According to the research, what works to engage and support girls in STEM? These publications present new research, or distill existing research, and provide it in user-friendly formats to inform programming, reference in presentations, and cite when writing proposals or seeking other types of program support.
These user-friendly publications present new research or distill existing research on what works to engage and support girls in STEM. They can be used to inform programming, reference in presentations, and cite when writing proposals or seeking other types of program support.
The SciGirls Strategies (2019)
The SciGirls PBS television series, website, and outreach initiatives emphasize current research on strategies proven to increase girls’ engagement in STEM. A quarter of a century of studies have converged on a set of common strategies that work, and these have become SciGirls' foundation. The SciGirls Strategies summarize research-based strategies for engaging girls in STEM, including tips for putting these strategies to practice and references for additional information.
APEC Women in STEM (2016)
The APEC Women in STEM: A Framework for Dialogue, Learning, and Action report is endorsed by the Asia-Pacific Economic Cooperation (APEC) Policy Partnership on Women and the Economy. This report provides a framework that organizes challenges and opportunities in engaging girls in STEM across four key issues: enabling environment; education; employment; and entrepreneurship. The report highlights emerging practices in the Asia-Pacific region in all four pillars and makes concrete recommendations on ways that stakeholders can work together to strengthen STEM education and related career pathways for women.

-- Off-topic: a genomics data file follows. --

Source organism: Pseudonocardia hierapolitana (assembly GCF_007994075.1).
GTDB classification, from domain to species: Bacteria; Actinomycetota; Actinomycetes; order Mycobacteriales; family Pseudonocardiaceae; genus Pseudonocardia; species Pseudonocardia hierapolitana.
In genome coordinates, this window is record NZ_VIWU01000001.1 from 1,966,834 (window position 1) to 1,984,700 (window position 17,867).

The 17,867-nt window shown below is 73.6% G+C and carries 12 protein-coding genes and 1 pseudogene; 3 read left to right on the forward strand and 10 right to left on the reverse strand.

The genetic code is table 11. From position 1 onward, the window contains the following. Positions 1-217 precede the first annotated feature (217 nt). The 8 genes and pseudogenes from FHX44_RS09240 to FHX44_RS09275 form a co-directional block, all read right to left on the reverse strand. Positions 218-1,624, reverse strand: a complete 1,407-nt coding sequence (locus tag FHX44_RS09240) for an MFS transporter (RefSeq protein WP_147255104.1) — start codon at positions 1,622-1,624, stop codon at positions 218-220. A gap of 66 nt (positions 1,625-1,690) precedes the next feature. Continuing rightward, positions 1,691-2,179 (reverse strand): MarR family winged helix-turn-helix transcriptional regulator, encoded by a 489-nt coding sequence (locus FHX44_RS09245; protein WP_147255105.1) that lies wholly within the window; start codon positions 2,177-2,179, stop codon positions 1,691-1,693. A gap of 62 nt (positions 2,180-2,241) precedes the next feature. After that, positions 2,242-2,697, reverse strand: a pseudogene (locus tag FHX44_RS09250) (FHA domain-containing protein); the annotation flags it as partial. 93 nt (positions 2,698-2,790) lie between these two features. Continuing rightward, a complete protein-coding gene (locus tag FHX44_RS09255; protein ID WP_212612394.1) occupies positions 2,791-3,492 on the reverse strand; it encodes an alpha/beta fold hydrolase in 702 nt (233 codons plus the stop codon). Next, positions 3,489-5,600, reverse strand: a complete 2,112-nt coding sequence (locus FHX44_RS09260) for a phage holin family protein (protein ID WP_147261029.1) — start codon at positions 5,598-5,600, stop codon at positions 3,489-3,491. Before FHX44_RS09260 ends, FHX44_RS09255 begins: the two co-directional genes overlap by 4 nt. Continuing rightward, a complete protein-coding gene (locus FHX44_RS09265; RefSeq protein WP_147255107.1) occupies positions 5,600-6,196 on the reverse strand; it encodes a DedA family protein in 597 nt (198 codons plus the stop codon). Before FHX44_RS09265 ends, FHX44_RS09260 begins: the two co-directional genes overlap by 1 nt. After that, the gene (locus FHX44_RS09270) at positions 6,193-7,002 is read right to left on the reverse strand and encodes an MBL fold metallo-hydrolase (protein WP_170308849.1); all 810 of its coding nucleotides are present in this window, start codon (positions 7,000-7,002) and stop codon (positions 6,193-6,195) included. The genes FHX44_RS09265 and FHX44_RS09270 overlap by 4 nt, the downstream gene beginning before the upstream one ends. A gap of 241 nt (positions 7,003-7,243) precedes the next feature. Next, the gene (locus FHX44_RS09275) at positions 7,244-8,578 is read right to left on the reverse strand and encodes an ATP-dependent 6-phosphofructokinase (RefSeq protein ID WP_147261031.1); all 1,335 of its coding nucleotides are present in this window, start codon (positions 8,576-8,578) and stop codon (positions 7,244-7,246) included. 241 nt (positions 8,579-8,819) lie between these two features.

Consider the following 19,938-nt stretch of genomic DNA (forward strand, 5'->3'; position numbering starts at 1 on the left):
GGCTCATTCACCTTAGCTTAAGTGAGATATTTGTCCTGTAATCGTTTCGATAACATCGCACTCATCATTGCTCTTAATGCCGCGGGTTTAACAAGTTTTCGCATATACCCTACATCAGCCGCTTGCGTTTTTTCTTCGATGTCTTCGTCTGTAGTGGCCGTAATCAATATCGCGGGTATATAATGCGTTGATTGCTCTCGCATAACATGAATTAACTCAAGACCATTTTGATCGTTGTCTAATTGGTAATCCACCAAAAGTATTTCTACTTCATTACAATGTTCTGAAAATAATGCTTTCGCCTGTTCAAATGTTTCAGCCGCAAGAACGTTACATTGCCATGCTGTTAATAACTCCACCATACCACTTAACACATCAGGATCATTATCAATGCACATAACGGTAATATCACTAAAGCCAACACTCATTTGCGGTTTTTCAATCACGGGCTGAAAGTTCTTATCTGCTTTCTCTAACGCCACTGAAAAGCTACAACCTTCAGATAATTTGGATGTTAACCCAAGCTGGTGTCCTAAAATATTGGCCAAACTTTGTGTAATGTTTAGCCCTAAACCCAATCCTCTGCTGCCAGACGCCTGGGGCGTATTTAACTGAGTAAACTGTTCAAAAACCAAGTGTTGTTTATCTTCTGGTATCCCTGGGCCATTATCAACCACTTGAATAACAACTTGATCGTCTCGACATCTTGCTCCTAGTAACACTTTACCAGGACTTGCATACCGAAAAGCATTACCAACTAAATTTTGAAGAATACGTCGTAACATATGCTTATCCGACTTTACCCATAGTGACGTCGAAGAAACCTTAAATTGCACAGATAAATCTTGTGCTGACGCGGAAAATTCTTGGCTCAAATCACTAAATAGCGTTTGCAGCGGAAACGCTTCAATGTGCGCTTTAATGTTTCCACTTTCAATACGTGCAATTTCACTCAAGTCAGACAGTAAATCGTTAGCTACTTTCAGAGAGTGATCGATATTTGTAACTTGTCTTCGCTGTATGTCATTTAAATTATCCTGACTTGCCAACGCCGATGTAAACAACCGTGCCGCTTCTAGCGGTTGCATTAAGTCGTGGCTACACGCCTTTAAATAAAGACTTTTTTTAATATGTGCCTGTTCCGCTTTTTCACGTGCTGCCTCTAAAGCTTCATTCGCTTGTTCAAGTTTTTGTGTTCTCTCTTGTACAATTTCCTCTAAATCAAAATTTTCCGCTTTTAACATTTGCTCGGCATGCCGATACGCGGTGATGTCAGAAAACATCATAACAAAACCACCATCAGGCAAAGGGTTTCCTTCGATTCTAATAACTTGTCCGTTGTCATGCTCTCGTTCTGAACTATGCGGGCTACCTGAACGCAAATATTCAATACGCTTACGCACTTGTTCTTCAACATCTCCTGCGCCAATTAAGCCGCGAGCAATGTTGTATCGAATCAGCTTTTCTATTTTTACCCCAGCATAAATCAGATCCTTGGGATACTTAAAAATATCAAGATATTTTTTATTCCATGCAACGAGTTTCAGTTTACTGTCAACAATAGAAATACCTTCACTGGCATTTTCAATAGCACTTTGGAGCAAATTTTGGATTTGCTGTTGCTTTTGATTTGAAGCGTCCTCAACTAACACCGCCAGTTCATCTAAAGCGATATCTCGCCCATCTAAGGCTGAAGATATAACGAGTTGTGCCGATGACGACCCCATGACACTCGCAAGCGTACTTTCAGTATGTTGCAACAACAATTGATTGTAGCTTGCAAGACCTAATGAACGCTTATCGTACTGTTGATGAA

Solving the Equation: The Variables for Women's Success in Engineering and Computing (2015)
This research report, published by AAUW, asks why there are still so few women in the critical fields of engineering and computing -- and explains what we can do to make these fields open to and desirable for all employees. A PowerPoint presentation and fact sheet are also available.
Girls in IT: The Facts (2013)
This report, sponsored by theNational Center for Women & Information Technology's K-12 Alliance, summarizes the existing literature on girls' participation in computing, including key barriers to girls' participation and promising practices for addressing these barriers.
Effective STEM Programs for Adolescent Girls: Three Approaches and Many Lessons Learned (2013)
This article, published in Afterschool Matters, describes three successful programs to engage adolescent girls in STEM: Techbridge, Girls Go Techbridge, and Access for Young Women. Effective strategies implemented by the programs include developing collaborations, creating an engaging and relevant curriculum, and inspiring career exploration.
Cascading Influences: Long-Term Impacts of Informal STEM Experiences for Girls (2013)
This report, by Dale McCreedy and Lynn D. Dierking, summarizes National Science Foundation-funded research that investigated whether girls-only, informal STEM experiences have long-term influences on young women's lives. The authors present key findings of the study, barriers to success that were identified, and recommendations for informal STEM educators.
Girls, Equity and STEM in Informal Learning Settings: A Review of the Literature (2013)
This report, published by Girls RISEnet, summarizes current literature related to engaging girls in STEM in informal learning environments, including museums and science centers. Implications for practice and research are also discussed.